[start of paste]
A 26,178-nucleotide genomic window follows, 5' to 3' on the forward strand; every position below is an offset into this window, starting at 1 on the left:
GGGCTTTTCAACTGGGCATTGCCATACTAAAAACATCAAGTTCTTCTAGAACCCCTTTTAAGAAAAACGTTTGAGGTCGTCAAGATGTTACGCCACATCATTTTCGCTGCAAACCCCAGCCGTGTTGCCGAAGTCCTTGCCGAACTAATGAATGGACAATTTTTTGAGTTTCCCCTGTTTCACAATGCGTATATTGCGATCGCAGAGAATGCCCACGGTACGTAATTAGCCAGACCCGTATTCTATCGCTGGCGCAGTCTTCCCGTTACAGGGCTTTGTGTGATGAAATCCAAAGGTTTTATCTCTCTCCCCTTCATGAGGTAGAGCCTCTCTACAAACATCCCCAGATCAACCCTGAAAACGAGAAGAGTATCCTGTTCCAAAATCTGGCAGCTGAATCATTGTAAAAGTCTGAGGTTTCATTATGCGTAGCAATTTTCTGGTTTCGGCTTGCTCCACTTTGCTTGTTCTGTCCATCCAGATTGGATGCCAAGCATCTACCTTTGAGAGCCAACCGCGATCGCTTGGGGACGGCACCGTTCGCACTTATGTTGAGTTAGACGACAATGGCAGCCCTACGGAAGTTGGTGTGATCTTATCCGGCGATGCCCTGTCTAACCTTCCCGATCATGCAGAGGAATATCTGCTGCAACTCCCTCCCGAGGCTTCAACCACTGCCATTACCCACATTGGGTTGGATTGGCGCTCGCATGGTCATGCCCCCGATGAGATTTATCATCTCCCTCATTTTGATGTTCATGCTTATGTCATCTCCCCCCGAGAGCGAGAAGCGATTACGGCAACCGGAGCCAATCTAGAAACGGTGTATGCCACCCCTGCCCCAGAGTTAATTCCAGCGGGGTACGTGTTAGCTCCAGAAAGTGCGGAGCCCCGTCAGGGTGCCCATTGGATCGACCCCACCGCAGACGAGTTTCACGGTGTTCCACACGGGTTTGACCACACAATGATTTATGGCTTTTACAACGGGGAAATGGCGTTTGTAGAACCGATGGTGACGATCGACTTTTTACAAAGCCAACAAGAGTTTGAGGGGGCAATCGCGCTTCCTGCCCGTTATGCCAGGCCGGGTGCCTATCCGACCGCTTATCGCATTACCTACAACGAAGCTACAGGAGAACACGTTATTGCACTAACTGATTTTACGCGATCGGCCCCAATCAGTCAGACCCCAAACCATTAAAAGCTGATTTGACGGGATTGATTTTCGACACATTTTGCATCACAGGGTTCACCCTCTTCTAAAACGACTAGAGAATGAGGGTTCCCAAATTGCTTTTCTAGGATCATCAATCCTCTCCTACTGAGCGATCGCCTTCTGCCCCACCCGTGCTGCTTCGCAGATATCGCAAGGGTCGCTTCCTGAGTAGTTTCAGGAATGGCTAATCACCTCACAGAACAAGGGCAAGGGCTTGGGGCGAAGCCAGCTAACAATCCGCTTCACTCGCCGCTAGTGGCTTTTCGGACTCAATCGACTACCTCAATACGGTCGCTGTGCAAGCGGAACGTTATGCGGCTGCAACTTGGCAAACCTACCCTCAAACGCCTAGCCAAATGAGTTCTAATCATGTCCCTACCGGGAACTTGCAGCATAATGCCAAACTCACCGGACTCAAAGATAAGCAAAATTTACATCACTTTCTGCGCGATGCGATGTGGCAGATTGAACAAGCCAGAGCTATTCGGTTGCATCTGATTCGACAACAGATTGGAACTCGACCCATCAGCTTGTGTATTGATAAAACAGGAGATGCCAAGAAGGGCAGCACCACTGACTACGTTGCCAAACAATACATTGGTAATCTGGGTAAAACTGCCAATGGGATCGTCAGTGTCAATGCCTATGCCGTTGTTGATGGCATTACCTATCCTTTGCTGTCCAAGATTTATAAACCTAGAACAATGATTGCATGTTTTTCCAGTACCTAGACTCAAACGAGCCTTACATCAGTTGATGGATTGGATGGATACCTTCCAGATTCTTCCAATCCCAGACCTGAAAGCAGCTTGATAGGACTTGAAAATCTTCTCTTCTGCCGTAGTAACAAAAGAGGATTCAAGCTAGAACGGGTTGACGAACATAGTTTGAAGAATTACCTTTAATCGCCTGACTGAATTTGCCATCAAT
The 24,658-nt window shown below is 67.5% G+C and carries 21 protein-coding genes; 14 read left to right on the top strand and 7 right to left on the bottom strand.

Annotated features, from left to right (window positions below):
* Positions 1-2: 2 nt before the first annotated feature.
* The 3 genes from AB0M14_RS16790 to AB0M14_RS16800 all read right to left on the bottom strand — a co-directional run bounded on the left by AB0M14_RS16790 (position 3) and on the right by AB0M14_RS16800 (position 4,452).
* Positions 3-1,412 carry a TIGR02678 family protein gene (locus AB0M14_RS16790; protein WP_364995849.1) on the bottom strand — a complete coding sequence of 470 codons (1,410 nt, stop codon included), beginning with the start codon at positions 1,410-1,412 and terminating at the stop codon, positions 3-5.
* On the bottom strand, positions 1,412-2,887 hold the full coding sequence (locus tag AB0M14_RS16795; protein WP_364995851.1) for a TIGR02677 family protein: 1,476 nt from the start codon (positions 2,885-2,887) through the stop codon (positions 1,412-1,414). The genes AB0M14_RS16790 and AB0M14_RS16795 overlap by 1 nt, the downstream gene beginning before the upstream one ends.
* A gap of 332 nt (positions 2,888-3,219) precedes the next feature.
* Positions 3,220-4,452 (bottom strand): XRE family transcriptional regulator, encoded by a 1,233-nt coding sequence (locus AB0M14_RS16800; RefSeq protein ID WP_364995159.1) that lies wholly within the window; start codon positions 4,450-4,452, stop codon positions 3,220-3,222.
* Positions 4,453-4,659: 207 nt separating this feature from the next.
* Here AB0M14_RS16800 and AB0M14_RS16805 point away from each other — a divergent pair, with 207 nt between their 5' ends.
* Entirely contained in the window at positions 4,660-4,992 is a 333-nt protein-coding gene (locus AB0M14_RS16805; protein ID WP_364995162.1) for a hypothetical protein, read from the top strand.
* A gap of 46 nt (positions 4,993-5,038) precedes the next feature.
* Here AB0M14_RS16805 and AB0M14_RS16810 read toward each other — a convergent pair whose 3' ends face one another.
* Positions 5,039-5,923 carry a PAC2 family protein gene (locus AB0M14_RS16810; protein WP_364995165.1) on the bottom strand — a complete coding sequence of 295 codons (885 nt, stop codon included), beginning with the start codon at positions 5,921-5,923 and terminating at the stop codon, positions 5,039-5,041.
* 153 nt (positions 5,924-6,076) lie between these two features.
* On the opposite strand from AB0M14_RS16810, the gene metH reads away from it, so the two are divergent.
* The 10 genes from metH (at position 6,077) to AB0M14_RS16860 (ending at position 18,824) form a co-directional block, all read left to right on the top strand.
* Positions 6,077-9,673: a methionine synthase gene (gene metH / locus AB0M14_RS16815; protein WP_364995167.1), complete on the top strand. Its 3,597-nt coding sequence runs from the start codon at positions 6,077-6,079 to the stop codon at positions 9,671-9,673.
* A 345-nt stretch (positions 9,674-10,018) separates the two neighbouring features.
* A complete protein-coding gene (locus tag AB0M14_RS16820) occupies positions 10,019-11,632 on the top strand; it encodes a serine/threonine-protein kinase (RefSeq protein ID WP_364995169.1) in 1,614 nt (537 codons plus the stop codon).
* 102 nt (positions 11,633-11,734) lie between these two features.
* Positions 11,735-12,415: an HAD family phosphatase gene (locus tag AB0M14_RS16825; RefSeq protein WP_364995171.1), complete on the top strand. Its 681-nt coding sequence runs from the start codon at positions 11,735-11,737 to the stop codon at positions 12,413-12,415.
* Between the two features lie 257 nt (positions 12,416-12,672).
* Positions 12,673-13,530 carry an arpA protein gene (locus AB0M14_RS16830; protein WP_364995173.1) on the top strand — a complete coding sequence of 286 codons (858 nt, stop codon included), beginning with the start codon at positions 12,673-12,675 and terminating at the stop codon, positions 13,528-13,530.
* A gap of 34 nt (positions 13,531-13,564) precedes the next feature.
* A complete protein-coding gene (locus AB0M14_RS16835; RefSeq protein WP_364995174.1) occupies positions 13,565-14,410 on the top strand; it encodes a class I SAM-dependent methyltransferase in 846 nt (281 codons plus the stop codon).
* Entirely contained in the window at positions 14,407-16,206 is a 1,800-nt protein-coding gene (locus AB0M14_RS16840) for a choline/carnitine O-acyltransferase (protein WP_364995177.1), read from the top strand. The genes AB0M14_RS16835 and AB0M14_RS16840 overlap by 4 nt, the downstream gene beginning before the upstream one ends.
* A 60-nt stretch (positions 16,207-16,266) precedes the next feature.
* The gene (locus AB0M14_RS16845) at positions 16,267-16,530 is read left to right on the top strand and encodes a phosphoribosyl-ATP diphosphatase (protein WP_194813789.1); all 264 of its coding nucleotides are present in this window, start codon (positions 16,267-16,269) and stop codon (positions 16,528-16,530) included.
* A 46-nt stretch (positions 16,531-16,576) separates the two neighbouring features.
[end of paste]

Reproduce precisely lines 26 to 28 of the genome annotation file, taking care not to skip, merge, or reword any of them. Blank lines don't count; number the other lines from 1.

* Positions 12,673-13,530 carry an arpA protein gene (locus AB0M14_RS16830; protein WP_364995173.1) on the top strand — a complete coding sequence of 286 codons (858 nt, stop codon included), beginning with the start codon at positions 12,673-12,675 and terminating at the stop codon, positions 13,528-13,530.
* A gap of 34 nt (positions 13,531-13,564) precedes the next feature.
* A complete protein-coding gene (locus AB0M14_RS16835; RefSeq protein WP_364995174.1) occupies positions 13,565-14,410 on the top strand; it encodes a class I SAM-dependent methyltransferase in 846 nt (281 codons plus the stop codon).